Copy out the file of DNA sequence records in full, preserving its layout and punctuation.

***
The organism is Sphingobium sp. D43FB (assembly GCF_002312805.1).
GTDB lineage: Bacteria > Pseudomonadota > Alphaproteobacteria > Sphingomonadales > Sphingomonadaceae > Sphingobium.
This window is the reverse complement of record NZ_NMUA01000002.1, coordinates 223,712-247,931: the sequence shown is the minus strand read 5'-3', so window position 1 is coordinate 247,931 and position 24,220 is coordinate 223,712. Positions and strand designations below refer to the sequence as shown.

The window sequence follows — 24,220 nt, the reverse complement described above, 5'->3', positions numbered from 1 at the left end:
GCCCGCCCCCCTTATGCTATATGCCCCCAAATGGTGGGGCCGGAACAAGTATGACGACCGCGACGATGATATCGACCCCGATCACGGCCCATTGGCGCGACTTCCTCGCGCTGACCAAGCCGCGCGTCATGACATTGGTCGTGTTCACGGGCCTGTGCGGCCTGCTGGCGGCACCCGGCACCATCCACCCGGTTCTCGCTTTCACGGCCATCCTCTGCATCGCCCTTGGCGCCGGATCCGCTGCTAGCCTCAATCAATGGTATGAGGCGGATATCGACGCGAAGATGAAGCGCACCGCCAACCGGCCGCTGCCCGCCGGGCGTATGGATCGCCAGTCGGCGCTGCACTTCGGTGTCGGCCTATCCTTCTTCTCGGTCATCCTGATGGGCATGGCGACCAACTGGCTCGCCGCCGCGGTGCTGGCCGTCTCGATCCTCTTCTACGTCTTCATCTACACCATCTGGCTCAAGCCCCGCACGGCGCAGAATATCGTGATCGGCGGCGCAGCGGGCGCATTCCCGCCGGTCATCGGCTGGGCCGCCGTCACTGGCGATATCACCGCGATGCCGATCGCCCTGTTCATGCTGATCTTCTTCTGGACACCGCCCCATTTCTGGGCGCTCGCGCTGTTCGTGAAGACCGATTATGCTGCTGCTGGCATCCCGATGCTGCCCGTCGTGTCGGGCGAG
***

The organism is Sphingobium sp. D43FB (assembly GCF_002312805.1).
GTDB lineage: Bacteria > Pseudomonadota > Alphaproteobacteria > Sphingomonadales > Sphingomonadaceae > Sphingobium.
This window is the reverse complement of record NZ_NMUA01000002.1, coordinates 223,712-247,931: the sequence shown is the minus strand read 5'-3', so window position 1 is coordinate 247,931 and position 24,220 is coordinate 223,712. Positions and strand designations below refer to the sequence as shown.

The window sequence follows — 24,220 nt, the reverse complement described above, 5'->3', positions numbered from 1 at the left end:
GCCCGCCCCCCTTATGCTATATGCCCCCAAATGGTGGGGCCGGAACAAGTATGACGACCGCGACGATGATATCGACCCCGATCACGGCCCATTGGCGCGACTTCCTCGCGCTGACCAAGCCGCGCGTCATGACATTGGTCGTGTTCACGGGCCTGTGCGGCCTGCTGGCGGCACCCGGCACCATCCACCCGGTTCTCGCTTTCACGGCCATCCTCTGCATCGCCCTTGGCGCCGGATCCGCTGCTAGCCTCAATCAATGGTATGAGGCGGATATCGACGCGAAGATGAAGCGCACCGCCAACCGGCCGCTGCCCGCCGGGCGTATGGATCGCCAGTCGGCGCTGCACTTCGGTGTCGGCCTATCCTTCTTCTCGGTCATCCTGATGGGCATGGCGACCAACTGGCTCGCCGCCGCGGTGCTGGCCGTCTCGATCCTCTTCTACGTCTTCATCTACACCATCTGGCTCAAGCCCCGCACGGCGCAGAATATCGTGATCGGCGGCGCAGCGGGCGCATTCCCGCCGGTCATCGGCTGGGCCGCCGTCACTGGCGATATCACCGCGATGCCGATCGCCCTGTTCATGCTGATCTTCTTCTGGACACCGCCCCATTTCTGGGCGCTCGCGCTGTTCGTGAAGACCGATTATGCTGCTGCTGGCATCCCGATGCTGCCCGTCGTGTCGGGCGAG